BIO AND RESEARCH
Emily Philipp graduated from the University of Minnesota – Twin Cities in 2012 with a B.A. in Sociology. While there, she researched aspects of the International Criminal Tribunal for Rwanda, specifically how defendants testifying on their own behalf employed various vocabulary techniques to account for their alleged actions in the 1994 genocide. She also participated in an international development program in Kenya, served the Department of Sociology in a variety of capacities, and assisted with NSF-funded research studying the courses and conditions of genocide in Bosnia, Rwanda, and Darfur.
Continuing her geographic focus on East Africa, she is now pursuing the subject of international development and the means by which various actors within this industry perpetuate elements of development discourse. Emily is interested in the phenomenon of “voluntourism” and seeks to understand the role of volunteer tourist organizations in framing the process of development, volunteer tourists’ purposes and roles, and the complex historical legacies and structural inequalities which volunteer tourists encounter.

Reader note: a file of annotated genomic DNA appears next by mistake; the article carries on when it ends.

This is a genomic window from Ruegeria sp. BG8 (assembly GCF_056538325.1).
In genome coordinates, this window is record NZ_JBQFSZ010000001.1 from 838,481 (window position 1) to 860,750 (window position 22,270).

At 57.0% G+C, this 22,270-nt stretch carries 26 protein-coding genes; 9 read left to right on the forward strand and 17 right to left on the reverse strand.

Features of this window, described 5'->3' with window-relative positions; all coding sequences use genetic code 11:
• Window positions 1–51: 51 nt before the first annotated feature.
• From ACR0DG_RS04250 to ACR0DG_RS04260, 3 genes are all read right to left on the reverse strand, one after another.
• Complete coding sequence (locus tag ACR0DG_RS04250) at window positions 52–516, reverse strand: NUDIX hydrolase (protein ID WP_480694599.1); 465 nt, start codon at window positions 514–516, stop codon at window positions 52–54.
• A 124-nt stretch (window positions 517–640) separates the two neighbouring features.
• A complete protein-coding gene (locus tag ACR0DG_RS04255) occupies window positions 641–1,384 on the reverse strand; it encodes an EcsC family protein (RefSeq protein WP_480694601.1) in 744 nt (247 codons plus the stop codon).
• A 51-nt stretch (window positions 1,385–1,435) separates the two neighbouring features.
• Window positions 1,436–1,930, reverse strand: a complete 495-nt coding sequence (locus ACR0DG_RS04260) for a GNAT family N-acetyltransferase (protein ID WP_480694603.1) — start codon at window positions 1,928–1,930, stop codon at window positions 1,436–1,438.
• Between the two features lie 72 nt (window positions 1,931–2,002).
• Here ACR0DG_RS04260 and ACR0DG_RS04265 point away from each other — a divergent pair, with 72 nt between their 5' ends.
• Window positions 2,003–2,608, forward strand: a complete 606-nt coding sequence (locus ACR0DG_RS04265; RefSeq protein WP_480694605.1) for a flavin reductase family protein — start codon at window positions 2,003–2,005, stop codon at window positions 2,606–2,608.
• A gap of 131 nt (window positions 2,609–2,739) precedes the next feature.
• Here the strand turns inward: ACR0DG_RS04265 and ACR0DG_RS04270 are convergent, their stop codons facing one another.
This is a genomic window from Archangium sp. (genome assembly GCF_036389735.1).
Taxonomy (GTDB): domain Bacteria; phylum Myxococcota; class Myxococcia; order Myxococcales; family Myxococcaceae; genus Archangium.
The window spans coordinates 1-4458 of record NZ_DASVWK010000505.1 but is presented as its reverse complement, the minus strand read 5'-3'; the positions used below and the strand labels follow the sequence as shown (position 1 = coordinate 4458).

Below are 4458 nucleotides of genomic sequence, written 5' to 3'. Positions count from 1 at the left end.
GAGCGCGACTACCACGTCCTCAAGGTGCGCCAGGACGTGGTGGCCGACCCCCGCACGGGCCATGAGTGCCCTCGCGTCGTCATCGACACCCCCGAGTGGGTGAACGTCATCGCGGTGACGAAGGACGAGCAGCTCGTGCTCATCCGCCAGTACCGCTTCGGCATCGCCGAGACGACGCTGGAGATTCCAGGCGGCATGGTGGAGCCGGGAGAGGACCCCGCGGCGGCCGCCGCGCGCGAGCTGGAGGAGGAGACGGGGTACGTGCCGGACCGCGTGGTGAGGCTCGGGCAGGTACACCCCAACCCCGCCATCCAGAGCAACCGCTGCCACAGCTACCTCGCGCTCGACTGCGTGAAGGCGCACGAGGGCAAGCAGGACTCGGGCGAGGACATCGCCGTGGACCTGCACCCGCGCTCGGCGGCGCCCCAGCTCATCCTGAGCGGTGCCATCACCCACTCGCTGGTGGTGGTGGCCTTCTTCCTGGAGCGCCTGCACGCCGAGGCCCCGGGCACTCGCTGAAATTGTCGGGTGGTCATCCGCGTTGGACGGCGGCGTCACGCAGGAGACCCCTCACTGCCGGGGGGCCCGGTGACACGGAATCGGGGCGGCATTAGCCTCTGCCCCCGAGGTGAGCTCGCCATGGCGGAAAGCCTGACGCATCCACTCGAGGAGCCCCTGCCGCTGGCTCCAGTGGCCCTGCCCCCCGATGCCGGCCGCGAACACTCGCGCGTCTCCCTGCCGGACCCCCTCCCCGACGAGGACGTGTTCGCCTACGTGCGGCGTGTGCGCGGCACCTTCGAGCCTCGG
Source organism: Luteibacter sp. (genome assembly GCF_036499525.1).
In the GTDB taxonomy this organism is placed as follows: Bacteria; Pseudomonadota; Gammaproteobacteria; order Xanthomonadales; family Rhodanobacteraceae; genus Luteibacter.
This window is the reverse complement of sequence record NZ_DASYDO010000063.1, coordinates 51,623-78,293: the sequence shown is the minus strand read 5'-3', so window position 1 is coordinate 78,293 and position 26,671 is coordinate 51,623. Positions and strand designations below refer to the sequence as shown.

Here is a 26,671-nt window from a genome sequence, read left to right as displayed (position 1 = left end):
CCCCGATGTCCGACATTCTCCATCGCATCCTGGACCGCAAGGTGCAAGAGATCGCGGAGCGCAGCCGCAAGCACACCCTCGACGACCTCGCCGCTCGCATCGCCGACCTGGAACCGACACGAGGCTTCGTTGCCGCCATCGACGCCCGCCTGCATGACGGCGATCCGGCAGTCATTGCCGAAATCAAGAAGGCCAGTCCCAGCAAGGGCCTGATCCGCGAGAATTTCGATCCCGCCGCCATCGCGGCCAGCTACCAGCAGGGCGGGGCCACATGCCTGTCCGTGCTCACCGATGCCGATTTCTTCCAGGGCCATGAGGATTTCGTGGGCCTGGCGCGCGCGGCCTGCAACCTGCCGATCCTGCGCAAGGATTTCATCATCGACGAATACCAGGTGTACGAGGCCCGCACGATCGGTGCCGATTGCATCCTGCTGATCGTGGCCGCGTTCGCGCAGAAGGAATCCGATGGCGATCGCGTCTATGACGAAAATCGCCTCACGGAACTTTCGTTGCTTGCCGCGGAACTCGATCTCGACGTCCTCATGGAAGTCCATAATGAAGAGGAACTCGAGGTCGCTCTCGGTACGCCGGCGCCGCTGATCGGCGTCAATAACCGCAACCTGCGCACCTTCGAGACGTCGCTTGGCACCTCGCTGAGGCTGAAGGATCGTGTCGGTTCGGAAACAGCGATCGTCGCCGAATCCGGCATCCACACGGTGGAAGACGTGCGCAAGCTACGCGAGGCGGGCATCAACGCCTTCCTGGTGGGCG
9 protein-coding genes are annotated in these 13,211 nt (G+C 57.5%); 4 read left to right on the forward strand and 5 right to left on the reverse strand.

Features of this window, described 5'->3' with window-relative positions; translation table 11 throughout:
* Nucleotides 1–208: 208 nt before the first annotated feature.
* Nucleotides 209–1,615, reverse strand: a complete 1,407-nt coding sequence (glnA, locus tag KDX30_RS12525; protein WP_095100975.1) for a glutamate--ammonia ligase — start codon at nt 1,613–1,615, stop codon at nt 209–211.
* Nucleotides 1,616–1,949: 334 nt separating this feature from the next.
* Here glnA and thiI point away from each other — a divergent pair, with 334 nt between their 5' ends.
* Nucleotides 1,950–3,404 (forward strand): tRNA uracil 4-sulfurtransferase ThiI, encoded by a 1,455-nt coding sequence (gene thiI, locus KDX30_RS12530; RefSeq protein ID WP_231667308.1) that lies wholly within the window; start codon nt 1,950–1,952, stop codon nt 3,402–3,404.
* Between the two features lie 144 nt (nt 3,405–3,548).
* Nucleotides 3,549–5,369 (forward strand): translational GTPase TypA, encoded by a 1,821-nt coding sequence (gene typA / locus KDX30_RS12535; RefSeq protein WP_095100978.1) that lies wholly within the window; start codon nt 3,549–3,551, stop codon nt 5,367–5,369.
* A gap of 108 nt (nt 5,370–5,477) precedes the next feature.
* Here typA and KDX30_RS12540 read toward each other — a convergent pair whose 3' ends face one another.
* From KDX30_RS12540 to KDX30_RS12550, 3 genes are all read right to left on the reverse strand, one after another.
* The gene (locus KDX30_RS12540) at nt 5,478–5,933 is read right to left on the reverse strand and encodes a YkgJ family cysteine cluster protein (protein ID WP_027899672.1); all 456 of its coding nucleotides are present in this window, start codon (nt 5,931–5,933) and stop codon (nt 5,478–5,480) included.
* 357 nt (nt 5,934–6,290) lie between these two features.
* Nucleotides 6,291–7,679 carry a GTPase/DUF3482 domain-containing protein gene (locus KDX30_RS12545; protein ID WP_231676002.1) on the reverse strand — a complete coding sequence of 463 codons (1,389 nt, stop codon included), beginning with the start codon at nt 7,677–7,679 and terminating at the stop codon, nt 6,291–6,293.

She also seeks to explore the intersections of philanthropy, activism, and material consumption as exemplified by campaigns to eliminate HIV/AIDS and global poverty through Americans’ consumption of popularized material goods. More broadly, her research considers Americans’ complex and complicated relationship with the African continent.